You may think the A in mAh looks weird. So do I.
However, the A is capitalized because A is for “ampere” in the Units International System. And mAh is short for “milliampere-hour.”
According to the evolution formula of Ohm’s law under the pure resistance circuit, we know I=Q/t (current=electric charge/time). So Q=I*t. That’s why the battery capacity unit is Ah or mAh. It is a simple way of estimating battery life in hours.
In other words, if a battery capacity is 1000mAh and the working current is 100mA, it can theoretically last for 10 hours.
But it is only the guideline of what you can expect to see in the ideal condition. In the real world, it will be with power loss. We have covered the topic in the last article.
Although mAh is the right unit to estimate the amount of energy that battery can hold, the different batteries may have different voltages. Then how can we compare?
For example, there are 2 things here. One is a 3.7V2000mAh battery, and the other one is a 14.4V2000mAh battery pack. So if these are both 2Ah batteries, do they both hold the same amount of energy?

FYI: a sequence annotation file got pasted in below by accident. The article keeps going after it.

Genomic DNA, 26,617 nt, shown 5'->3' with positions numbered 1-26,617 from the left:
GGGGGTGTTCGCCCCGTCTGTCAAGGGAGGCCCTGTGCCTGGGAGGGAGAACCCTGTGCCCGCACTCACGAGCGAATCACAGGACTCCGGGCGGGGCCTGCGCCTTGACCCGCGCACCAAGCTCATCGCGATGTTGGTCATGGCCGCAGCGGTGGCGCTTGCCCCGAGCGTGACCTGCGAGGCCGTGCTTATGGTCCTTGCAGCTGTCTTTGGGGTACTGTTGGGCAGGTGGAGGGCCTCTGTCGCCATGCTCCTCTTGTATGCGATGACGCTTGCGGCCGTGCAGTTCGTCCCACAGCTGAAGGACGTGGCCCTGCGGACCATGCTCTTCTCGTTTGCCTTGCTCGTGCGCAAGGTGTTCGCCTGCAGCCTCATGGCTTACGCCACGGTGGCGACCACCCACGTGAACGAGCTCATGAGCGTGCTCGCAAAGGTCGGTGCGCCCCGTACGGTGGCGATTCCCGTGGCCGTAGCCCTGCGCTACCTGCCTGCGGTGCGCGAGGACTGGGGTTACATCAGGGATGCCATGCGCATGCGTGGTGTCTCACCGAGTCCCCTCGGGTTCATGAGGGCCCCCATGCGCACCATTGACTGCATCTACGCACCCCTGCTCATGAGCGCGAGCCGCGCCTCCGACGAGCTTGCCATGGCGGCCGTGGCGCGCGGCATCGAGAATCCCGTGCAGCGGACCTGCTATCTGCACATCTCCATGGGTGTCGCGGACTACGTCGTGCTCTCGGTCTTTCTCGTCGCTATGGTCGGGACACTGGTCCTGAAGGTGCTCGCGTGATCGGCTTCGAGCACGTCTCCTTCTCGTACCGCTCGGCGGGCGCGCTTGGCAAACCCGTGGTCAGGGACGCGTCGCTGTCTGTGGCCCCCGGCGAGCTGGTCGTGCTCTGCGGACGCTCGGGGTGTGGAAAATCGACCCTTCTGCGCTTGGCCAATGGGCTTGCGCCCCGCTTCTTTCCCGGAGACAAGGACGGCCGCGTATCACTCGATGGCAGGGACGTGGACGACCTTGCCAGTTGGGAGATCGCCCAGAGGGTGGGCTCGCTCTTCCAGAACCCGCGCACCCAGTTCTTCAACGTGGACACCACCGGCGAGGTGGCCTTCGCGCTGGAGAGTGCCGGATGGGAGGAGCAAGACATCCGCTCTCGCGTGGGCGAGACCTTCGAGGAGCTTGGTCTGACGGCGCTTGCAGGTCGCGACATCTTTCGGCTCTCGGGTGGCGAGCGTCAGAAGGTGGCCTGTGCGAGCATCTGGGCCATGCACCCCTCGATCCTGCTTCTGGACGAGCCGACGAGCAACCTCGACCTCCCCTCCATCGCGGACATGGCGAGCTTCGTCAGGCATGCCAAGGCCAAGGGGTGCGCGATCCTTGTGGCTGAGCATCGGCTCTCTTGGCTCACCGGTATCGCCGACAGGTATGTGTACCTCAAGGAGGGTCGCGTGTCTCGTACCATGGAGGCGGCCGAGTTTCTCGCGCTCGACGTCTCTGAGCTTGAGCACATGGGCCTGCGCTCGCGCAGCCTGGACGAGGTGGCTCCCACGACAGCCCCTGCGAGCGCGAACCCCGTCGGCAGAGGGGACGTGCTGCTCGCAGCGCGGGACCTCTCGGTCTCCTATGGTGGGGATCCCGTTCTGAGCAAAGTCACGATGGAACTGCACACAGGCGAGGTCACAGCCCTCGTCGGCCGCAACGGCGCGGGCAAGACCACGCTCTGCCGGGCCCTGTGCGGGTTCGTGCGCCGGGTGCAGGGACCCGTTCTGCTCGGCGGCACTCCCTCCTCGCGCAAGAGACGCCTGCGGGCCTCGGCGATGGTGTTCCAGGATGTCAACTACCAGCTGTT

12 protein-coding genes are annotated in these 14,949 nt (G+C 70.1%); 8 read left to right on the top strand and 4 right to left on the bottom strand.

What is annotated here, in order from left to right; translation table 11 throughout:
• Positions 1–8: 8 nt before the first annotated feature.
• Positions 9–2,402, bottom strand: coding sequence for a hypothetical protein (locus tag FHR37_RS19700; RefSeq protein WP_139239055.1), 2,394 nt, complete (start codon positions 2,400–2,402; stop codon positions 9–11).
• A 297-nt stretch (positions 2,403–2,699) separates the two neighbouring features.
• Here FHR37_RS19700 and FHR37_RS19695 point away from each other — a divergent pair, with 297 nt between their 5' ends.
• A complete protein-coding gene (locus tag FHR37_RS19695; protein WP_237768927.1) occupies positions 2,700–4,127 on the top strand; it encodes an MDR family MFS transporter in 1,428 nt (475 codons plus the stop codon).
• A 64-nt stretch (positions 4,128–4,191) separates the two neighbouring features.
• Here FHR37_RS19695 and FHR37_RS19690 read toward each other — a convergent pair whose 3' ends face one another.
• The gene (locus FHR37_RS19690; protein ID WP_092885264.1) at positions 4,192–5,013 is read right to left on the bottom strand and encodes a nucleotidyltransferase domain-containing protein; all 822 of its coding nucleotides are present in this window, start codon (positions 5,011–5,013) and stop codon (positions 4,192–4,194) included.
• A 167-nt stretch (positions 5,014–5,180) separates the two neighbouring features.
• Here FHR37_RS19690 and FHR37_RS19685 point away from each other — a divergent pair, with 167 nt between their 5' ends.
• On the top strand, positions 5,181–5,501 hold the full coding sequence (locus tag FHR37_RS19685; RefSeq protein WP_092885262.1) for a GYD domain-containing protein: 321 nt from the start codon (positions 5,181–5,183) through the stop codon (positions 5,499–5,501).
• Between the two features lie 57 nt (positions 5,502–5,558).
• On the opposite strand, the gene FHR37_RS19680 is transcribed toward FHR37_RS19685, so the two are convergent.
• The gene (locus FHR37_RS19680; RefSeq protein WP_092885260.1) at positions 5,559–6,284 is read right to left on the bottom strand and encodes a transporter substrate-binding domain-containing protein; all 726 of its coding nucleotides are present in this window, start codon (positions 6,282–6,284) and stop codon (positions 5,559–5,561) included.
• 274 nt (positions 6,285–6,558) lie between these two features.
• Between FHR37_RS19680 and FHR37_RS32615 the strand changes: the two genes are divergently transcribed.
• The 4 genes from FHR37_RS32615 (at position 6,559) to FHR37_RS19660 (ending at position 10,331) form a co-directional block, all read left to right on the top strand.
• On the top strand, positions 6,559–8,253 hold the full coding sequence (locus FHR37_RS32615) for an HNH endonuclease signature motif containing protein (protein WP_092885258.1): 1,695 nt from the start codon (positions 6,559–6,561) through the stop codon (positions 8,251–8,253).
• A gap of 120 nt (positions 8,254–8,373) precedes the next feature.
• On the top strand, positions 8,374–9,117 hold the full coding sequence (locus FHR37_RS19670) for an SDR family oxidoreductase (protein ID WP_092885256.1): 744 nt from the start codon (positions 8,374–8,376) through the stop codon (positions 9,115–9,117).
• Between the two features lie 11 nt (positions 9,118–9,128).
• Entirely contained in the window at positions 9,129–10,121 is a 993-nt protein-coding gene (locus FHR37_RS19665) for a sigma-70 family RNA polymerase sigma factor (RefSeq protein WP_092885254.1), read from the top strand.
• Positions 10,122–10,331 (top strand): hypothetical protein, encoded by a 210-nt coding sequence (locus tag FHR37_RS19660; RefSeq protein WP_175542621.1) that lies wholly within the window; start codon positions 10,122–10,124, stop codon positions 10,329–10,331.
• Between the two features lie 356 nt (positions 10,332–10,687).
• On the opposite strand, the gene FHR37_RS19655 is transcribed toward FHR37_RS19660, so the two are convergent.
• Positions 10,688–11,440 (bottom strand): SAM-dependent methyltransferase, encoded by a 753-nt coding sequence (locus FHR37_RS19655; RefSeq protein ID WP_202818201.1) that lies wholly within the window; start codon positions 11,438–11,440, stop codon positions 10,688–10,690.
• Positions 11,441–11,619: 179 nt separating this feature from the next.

Of course not! The 3.7V battery will theoretically deliver 2amps for one hour, with the voltage around 3.7V. The 14.4V battery pack will also theoretically provide 2amps for one hour, but with the voltage around 14.4V. So one way we can compare the stored energy of these 2 batteries is to use another unit called watt-hour. And Wh is the abbreviation for it.
Volts*amps=watts. So you can get that volts*amp-hours=watt-hours. Then the single cell has a capacity of 7.4Wh, and the battery pack has a capacity of 28.8Wh.
Now you can know which battery stores more energy because we compare apples to apples and watt-hours to watt-hours.
Knowing the mAh and Wh is essential. It will help you get the right battery according to your demands. Also, there is a regulation that all batteries over 100Wh are not allowed on commercial flights. So you’d better know the information on this topic.